FACT: Taxpayer protections are MANDATORY. NO money is allowed for administrator salaries, ONLY facility upgrades and equipment. Annual financial audits, Independent Citizens' Oversight, and reports to the community will ensure transparency and proper spending as voters and taxpayers intended.

FACT: Measure G will help our colleges remain competitive and help our community qualify for State and Federal matching funds when they become available, leveraging taxpayer dollars even further.

FACT: Modernizing our local colleges and upgrading technology will cost less now than in the future. The longer we wait, the more expensive it will be. Measure G will create local jobs and provide a desperately needed economic boost to our local economy.

FACT: All money raised by Measure G stays in our community.

Don't be persuaded by special interests distorting the facts.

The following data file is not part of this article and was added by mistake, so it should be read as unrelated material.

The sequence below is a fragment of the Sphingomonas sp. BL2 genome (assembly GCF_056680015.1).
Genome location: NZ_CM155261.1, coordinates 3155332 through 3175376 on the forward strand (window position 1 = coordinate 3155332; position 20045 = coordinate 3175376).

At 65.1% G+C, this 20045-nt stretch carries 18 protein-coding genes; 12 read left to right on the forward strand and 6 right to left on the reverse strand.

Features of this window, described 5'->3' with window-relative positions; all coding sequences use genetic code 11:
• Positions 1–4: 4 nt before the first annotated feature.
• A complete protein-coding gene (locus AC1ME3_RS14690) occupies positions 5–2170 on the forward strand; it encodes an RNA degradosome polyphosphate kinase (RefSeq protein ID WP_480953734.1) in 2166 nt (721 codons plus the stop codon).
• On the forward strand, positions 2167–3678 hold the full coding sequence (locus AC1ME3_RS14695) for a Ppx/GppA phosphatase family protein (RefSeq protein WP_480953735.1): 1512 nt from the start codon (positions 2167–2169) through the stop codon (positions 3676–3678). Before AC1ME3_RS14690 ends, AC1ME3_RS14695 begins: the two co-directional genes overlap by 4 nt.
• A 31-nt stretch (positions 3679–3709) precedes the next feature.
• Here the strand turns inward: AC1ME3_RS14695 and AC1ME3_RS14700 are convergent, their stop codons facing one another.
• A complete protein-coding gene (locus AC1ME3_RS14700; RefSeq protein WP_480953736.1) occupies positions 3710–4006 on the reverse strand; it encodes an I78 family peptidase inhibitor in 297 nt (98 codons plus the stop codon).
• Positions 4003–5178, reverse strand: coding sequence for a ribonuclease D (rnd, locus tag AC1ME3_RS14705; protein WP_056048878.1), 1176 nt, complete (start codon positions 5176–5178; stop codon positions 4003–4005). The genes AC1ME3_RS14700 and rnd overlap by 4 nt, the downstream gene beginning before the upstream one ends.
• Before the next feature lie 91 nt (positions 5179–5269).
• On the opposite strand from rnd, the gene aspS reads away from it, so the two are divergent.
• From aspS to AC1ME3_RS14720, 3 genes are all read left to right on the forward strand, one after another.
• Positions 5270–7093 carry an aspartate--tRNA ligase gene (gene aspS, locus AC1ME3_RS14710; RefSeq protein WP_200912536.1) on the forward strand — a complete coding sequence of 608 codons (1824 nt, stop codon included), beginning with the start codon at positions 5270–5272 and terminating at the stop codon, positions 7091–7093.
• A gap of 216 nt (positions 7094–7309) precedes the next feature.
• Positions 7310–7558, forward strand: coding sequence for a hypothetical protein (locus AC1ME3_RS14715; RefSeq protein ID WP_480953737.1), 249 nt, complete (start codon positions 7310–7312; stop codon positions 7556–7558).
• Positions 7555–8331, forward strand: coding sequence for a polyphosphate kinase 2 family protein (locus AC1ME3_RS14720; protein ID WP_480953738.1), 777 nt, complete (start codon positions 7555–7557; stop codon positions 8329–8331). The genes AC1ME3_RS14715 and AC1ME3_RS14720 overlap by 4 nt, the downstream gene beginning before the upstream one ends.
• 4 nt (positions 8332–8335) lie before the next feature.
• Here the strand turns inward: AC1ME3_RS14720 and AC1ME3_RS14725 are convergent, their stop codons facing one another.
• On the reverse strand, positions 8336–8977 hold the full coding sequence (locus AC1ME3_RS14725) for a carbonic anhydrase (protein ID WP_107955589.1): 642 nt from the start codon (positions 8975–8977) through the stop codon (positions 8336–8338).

Measure G is a responsible proposal and a good investment to ensure high quality community college facilities for years to come.

Please VOTE YES on G.

/s/ Rita M. Cepeda
Chancellor, San Jose/Evergreen Community College District

/s/ Carl Guardino
President & CEO, Silicon Valley Leadership Group

/s/ Rose Amador
President, San Jose Center for Training Careers

/s/ Karl N. Black
Superintendent, Milpitas Unified School District

/s/ Jim Beall Jr.
Assemblyman, 24th District

Tax Rate Statement from the Chancellor
An election will be held in the San Jose - Evergreen Community College District (the "District") on November 2, 2010, for the purpose of submitting to the electors of the District the question of incurring a bonded indebtedness of the District in a principal amount not to exceed $268 million. If such bonds are authorized and sold, the principal thereof and interest thereon will be payable from the proceeds of tax levies made upon the taxable property in the District. The following information regarding tax rates is given to comply with Section 9401 of the California Elections Code. Such information is based upon the best estimates and projections presently available from official sources, upon experience with the District, and other demonstrable factors.

Based upon the foregoing and projections of the District's assessed valuation, and assuming the entire debt service will be paid through property taxation: